Crab apple (Malus sylvestris)
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Crab apple thrives in heavy soil in hedgerows, woods and areas of scrub.
Common name: crab apple
Scientific name: Malus sylvestris
UK provenance: native
Interesting fact: unlike many trees, the crab apple grows singly, and sometimes woods will only have one tree.
What does crab apple look like?
Overview: one of the ancestors of the cultivated apple (of which there are more than 6,000 varieties), it can live to up to 100 years. Mature trees grow to around 10m in height. They have an irregular, rounded shape and a wide, spreading canopy. With greyish brown, flecked bark, trees can become quite gnarled and twisted, especially when exposed, and the twigs often develop spines. This 'crabbed' appearance may have influenced its common name, 'crab apple'.
The crab apple is one of the few host trees to the parasitic mistletoe, Viscum album, and trees are often covered in lichens.
Leaves: the brown and pointed leaf buds form on short stalks, and have downy hair on their tips, followed by glossy, oval leaves, which grow to a length of 6cm and have rounded triangular teeth.
Flowers: in spring, the sweetly scented blossom is pollinated by bees and other insects, which develops into small, yellow-green apple-like fruits, around 2-3cm across.
Fruits: sometimes the fruits are flushed with red or white spots when ripe. Birds and mammals eat the fruit and disperse the seeds.
Look out for: it has a 'crabbed' or spiny appearance because of gnarled and twisted twigs.
Could be confused with: without fruit, it could be confused with other fruit trees in the Rosaceae family.
Identified in winter by: the edges of the bud scales have a short row of hairs.
Where to find crab apple
Crab apple thrives best in heavy, moist, well-drained soil and areas of scrub. They grow throughout Europe.
Value to wildlife
The leaves are food for the caterpillars of many moths, including the eyed hawk-moth, green pug, Chinese character and pale tussock. The flowers provide an important source of early pollen and nectar for insects, particularly bees, and the fruit is eaten by birds, including blackbirds, thrushes and crows. Mammals, including mice, voles, foxes and badgers also eat crab apple fruit.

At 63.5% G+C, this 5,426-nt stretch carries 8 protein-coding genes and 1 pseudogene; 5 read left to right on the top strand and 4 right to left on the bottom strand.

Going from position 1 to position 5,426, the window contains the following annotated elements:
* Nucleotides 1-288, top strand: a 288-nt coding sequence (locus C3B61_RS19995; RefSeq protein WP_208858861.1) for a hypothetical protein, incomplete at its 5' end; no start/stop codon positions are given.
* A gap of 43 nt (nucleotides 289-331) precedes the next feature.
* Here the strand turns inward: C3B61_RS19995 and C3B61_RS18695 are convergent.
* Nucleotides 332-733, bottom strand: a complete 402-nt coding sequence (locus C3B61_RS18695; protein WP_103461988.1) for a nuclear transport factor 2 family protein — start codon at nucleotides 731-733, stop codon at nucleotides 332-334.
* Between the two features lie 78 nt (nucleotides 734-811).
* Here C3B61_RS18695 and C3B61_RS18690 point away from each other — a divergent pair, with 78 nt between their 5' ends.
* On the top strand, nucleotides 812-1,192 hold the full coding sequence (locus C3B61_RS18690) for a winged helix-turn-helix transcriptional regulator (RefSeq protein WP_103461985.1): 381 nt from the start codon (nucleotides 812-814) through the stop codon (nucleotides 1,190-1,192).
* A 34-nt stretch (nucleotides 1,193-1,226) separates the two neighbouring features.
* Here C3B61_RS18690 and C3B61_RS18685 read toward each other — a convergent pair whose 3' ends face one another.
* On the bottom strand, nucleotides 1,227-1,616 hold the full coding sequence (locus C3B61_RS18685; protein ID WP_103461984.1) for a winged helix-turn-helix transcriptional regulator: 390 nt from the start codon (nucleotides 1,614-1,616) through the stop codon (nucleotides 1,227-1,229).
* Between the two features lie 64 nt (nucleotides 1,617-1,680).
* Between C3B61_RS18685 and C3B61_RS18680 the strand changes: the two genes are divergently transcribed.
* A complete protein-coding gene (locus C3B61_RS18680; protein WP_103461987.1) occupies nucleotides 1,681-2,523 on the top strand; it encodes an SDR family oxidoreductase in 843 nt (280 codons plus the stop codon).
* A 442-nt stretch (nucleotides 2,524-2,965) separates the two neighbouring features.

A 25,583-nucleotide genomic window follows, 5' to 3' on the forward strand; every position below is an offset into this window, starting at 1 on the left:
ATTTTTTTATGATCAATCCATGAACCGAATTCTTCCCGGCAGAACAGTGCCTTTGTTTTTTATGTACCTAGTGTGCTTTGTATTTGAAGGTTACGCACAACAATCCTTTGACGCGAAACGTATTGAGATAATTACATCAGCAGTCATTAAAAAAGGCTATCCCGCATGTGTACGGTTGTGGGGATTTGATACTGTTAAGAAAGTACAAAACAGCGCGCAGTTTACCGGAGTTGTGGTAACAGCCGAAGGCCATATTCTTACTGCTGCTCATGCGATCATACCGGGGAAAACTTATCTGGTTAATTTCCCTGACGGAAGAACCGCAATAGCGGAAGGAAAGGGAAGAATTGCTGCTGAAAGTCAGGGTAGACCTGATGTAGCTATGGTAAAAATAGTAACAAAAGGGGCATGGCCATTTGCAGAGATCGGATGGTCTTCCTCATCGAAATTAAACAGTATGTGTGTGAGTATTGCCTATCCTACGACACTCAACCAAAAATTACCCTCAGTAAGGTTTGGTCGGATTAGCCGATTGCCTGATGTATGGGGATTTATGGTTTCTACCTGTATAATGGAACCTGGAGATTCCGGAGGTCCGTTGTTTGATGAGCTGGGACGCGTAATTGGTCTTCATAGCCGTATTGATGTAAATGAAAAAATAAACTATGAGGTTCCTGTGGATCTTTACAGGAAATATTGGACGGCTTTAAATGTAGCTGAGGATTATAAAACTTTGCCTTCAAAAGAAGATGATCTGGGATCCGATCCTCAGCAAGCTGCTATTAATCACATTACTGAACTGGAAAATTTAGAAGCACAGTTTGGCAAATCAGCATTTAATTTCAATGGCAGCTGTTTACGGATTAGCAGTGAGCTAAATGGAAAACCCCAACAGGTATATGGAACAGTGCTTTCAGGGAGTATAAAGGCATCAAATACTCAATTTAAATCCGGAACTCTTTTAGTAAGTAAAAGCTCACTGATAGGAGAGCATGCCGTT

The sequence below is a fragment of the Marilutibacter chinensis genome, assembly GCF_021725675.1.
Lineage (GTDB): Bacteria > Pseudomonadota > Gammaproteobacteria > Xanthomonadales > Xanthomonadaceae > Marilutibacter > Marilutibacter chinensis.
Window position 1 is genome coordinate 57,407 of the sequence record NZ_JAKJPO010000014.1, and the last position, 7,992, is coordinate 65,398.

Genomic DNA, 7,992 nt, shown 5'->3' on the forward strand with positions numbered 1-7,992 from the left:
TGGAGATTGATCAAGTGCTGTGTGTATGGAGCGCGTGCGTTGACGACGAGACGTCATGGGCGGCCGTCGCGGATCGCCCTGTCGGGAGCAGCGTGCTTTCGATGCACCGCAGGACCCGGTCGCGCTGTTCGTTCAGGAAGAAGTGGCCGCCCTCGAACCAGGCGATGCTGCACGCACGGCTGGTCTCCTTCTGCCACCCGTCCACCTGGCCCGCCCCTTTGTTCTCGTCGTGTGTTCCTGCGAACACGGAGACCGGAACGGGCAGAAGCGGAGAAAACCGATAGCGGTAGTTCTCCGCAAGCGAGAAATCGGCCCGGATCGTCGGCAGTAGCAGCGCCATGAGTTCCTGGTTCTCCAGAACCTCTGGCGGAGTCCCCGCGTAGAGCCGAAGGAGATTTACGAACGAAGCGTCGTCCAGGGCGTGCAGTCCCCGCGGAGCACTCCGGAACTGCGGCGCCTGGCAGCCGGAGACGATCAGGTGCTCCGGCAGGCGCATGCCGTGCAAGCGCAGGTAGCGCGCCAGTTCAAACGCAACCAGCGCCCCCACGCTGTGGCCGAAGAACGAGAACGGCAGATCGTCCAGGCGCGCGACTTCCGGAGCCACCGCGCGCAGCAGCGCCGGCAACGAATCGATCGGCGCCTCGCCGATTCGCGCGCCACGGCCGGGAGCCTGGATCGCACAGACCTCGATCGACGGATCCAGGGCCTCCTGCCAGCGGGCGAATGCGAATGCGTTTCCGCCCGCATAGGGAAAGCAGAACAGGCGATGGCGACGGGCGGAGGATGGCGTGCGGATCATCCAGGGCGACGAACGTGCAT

Mythology and symbolism
Crab apples have long been associated with love and marriage. It was said that if you throw the pips into the fire while saying the name of your love, the love is true if the pips explode. Apple wood was burned by the Celts during fertility rites and festivals, and Shakespeare makes reference to crab apples in A Midsummer Night's Dream and Love's Labour Lost.
How we use apple
The trees are often planted in commercial orchards as their long flowering period makes them excellent pollination partners for cultivated apples. The fruit can be roasted and served with meat or added to ales or punches. More commonly it is used to make crab apple jelly, and also as a natural source of pectin, for setting jams.
The pinkish wood has an even texture and makes good quality timber, and lends itself particularly well to carving and turning. It also makes a sweetly scented firewood. In Ireland a yellow dye was extracted from the bark to colour wool.
The crab apple is susceptible to a variety of fungal infections, including apple scab, honey fungus and apple canker. The bacterial disease fireblight gives the appearance of being scorched. These threats can easily spread to cultivated apple trees and will eventually reduce the health of the tree.